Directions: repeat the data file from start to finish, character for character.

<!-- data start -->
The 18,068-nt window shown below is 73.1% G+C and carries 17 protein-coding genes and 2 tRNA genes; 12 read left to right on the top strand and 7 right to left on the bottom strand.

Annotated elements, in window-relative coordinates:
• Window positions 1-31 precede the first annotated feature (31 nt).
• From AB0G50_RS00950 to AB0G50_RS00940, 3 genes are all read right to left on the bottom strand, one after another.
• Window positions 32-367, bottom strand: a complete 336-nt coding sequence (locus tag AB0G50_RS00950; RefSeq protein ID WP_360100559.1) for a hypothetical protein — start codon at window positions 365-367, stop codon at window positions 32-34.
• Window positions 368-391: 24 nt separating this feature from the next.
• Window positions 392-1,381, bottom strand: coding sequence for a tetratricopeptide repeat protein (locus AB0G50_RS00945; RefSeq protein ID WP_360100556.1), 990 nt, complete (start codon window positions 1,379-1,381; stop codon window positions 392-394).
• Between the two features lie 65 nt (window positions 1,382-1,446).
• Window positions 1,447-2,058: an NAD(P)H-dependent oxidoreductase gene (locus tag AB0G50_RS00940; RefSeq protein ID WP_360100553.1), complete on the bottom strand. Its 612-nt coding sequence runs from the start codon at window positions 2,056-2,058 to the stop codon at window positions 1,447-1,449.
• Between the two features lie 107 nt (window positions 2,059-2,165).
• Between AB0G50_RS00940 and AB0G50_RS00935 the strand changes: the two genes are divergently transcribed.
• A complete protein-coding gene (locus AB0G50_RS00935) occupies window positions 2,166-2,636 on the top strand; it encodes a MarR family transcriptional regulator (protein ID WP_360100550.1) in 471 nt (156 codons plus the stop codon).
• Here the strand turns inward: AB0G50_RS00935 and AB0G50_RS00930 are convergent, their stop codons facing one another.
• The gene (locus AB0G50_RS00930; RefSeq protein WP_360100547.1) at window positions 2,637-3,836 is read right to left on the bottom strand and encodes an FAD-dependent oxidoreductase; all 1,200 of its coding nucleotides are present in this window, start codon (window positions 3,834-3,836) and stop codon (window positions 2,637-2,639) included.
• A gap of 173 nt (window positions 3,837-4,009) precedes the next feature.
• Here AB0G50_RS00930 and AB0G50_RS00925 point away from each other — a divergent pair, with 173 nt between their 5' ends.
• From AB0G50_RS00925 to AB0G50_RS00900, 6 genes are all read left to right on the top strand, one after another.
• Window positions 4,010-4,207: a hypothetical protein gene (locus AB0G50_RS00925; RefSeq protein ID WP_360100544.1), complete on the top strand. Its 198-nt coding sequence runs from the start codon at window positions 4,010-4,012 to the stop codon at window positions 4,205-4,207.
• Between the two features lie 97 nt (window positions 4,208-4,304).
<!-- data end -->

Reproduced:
The 18,068-nt window shown below is 73.1% G+C and carries 17 protein-coding genes and 2 tRNA genes; 12 read left to right on the top strand and 7 right to left on the bottom strand.

Annotated elements, in window-relative coordinates:
• Window positions 1-31 precede the first annotated feature (31 nt).
• From AB0G50_RS00950 to AB0G50_RS00940, 3 genes are all read right to left on the bottom strand, one after another.
• Window positions 32-367, bottom strand: a complete 336-nt coding sequence (locus tag AB0G50_RS00950; RefSeq protein ID WP_360100559.1) for a hypothetical protein — start codon at window positions 365-367, stop codon at window positions 32-34.
• Window positions 368-391: 24 nt separating this feature from the next.
• Window positions 392-1,381, bottom strand: coding sequence for a tetratricopeptide repeat protein (locus AB0G50_RS00945; RefSeq protein ID WP_360100556.1), 990 nt, complete (start codon window positions 1,379-1,381; stop codon window positions 392-394).
• Between the two features lie 65 nt (window positions 1,382-1,446).
• Window positions 1,447-2,058: an NAD(P)H-dependent oxidoreductase gene (locus tag AB0G50_RS00940; RefSeq protein ID WP_360100553.1), complete on the bottom strand. Its 612-nt coding sequence runs from the start codon at window positions 2,056-2,058 to the stop codon at window positions 1,447-1,449.
• Between the two features lie 107 nt (window positions 2,059-2,165).
• Between AB0G50_RS00940 and AB0G50_RS00935 the strand changes: the two genes are divergently transcribed.
• A complete protein-coding gene (locus AB0G50_RS00935) occupies window positions 2,166-2,636 on the top strand; it encodes a MarR family transcriptional regulator (protein ID WP_360100550.1) in 471 nt (156 codons plus the stop codon).
• Here the strand turns inward: AB0G50_RS00935 and AB0G50_RS00930 are convergent, their stop codons facing one another.
• The gene (locus AB0G50_RS00930; RefSeq protein WP_360100547.1) at window positions 2,637-3,836 is read right to left on the bottom strand and encodes an FAD-dependent oxidoreductase; all 1,200 of its coding nucleotides are present in this window, start codon (window positions 3,834-3,836) and stop codon (window positions 2,637-2,639) included.
• A gap of 173 nt (window positions 3,837-4,009) precedes the next feature.
• Here AB0G50_RS00930 and AB0G50_RS00925 point away from each other — a divergent pair, with 173 nt between their 5' ends.
• From AB0G50_RS00925 to AB0G50_RS00900, 6 genes are all read left to right on the top strand, one after another.
• Window positions 4,010-4,207: a hypothetical protein gene (locus AB0G50_RS00925; RefSeq protein ID WP_360100544.1), complete on the top strand. Its 198-nt coding sequence runs from the start codon at window positions 4,010-4,012 to the stop codon at window positions 4,205-4,207.
• Between the two features lie 97 nt (window positions 4,208-4,304).